Presentation on theme: "6/2/051 East Asia Crises Presented By Tze-chi Lin (Jacky) Walid Metwaly Wei Zhang (Richard)"— Presentation transcript:
6/2/051 East Asia Crises Presented By Tze-chi Lin (Jacky) Walid Metwaly Wei Zhang (Richard)
6/2/052 East Asia Crises Background. - Jacky Causes. - Jacky Effects. - Jacky IMF’s Response – Richard Individual responses – Richard Criticism of the IMF Remedies - Walid Lesson Learned - Walid Conclusion – Walid
6/2/053 background The East Asian Crisis unveiled in the July of 1997 when the Thai Currency, the baht, floated and devalued by more than 15 percent. A wave of hysteria then followed with the crisis spreading from Thailand to Malaysia, the Philippines, then to South Korea.
6/2/054 Causes Unwise domestic policies such as over- peculation, the ill judgment of the banks and financial institutions, the collusion between government and businesses, the fixed exchange rates, and high current account deficits. Quick deregulation and liberalization prior to a strong formation of institutions and knowledge base, leading to powerful shocks and instability
6/2/055 Causes The development of large institutional financial players that resulted in speculative attacks. Tremendous and rapid expansion of credit that drastically increased the number of bad loans
6/2/056 Effects Decreased economic growth and a drop in GDP. Sharp rise in unemployment. Sudden outflow of foreign investment and capital. Sudden depreciation of the Asian currencies along with the reduction of foreign reserves causing an accumulation of debt.
6/2/057 Effects Stock markets crashed due to stock market co-movements aka contagion. Depreciation – led inflow of cheap Asian exports into foreign countries such as the U.S., Canada, and European countries Social costs ( labor and social unrest, riots, increased apprehension of illegal immigrants, and growing trafficking of women)
6/2/058 IMF’s Response Financial Assistance The rescue packages were notionally for the public sector in the affected countries. At $112 billion, the total value of the rescue packages for Indonesia, Malaysia and Thailand was more than twice the size of the $50.8 billion aid that was arranged for the Mexican bailout in 1994.
6/2/059 IMF’s Response (Cont.) The Austerity Programme. Fiscal policy Fiscal policy is tightened to limit the need for inflows of capital from overseas. As it became apparent that the economic impact of the Asian Crisis was deeper than had been expected, fiscal targets in Asian countries were relaxed to take account of falling government tax revenues. Monetary policy A high interest rate policy has the twin effects of reducing the need for external capital inflows and helping to maintain export competitiveness by controlling domestic prices.
6/2/0510 IMF’s Response (Cont.) Restructuring The aim of such structural reforms is to remove features of the economy that had become impediments to growth, such as monopolies, trade barriers and non-transparent corporate practices. Immediate action was taken to correct the weaknesses in the financial system.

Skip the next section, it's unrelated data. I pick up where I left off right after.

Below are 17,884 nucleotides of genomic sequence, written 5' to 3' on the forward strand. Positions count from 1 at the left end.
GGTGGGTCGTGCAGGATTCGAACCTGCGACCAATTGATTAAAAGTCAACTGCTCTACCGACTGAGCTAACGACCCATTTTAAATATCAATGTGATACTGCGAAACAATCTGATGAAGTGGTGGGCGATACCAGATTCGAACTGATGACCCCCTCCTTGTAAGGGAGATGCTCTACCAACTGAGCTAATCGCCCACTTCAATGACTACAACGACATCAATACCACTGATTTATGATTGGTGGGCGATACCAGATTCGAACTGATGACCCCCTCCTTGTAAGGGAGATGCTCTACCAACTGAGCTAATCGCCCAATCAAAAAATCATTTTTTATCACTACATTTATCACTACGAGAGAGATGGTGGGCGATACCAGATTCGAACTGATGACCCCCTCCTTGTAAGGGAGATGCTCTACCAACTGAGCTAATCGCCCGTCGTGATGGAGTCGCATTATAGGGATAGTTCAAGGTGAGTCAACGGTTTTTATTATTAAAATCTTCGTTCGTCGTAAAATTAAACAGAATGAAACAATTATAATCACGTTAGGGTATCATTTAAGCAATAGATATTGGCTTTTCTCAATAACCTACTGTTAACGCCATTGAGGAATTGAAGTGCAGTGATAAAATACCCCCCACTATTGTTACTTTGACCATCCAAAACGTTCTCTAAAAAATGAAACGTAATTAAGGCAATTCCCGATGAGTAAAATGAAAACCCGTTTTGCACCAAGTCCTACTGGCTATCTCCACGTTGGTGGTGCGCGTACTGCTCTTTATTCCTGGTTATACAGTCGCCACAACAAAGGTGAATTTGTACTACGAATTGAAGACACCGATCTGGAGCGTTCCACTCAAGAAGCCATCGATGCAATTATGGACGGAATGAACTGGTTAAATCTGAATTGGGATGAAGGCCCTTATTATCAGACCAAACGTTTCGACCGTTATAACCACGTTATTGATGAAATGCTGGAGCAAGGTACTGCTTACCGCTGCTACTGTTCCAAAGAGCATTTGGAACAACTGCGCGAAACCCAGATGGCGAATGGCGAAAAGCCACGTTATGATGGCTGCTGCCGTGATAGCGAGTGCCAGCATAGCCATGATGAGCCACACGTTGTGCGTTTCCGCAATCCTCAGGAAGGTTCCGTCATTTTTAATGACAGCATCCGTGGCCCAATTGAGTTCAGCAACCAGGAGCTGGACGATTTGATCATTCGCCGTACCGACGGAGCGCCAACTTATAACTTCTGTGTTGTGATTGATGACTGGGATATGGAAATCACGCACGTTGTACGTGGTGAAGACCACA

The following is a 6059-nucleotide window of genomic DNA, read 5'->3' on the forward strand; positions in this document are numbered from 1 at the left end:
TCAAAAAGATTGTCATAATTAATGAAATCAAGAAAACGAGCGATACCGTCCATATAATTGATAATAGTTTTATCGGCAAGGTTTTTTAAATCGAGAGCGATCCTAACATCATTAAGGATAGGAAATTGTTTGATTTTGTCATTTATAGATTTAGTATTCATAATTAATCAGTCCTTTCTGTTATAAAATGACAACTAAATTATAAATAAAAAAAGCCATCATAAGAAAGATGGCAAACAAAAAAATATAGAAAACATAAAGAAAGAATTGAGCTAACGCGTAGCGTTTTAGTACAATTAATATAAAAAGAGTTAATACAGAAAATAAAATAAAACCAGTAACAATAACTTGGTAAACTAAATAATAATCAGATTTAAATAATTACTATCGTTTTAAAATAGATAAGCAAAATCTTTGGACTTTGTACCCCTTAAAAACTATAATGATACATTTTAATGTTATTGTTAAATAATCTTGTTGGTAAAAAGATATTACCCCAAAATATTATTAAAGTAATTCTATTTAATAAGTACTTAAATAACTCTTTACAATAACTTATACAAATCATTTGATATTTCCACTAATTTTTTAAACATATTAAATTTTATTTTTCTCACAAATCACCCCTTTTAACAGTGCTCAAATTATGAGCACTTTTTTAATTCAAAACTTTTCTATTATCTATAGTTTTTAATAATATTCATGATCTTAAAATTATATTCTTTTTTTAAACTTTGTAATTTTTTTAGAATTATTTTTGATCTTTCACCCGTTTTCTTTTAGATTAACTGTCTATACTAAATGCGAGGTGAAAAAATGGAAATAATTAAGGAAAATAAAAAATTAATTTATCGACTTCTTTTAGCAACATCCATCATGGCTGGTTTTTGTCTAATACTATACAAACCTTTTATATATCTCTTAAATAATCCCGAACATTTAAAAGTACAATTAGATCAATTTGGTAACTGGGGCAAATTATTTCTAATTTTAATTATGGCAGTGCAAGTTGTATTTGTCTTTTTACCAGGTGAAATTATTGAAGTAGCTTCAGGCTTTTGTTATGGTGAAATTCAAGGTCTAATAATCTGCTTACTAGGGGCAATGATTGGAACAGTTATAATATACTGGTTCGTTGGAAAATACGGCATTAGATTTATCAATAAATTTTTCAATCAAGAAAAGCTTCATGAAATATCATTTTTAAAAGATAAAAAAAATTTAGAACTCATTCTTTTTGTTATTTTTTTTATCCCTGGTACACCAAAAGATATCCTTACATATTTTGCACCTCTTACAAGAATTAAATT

6/2/0511 Individual Responses Malaysia rejected the IMF rescue package and claimed capital control, the prohibiting short-term selling currency made by foreign speculators and hedge funds and protecting their own currency, as their policy response. Korea accepted the IMF loan, the highest ever at the time, and had repaid it by August 2001.
6/2/0512 Criticism of the IMF Remedies The IMF mistook the East Asian crisis as a traditional balance-of-payments problem. while governments was running Surplus. IMF bailout policy pushed Asia further into recession with its demands for high interest rates and rigid monetary and fiscal policies. IMF intervention to close indebted banks and industrial organization worsened the problem.
6/2/0513 Lesson Learned Avoid large current account deficits financed through short-term, unhedged private capital inflows. Aggressively regulate and supervise financial systems to ensure that banks manage risks efficiently. Put in place incentives for sound corporate finance to avoid excessive reliance on foreign borrowing.
6/2/0514 Lesson Learned (Cont.) There is no one-size-fits-all prescription for monetary and fiscal policy in response to crises. Move rapidly to establish domestic and international resolution mechanisms for impaired assets and liabilities of nonviable banks and corporations.
6/2/0515 Lesson Learned (Cont.) Cushion the effects of crises on low-income groups through social policies to improve social tensions associated. Improve mechanisms for crisis prevention, management, and resolution at the regional level in a way consistent with improvements in the global framework.
6/2/0516 Conclusion The Asian financial crisis started in July 1997 after a Sudden depreciation of the Asian currencies followed by drop in GDP and sharp rise in unemployment. Quick liberalization and expansion of credit are the major causes of the problem IMF policies didn’t help in crises remediation as they applied There is no one-size-fits-all prescription.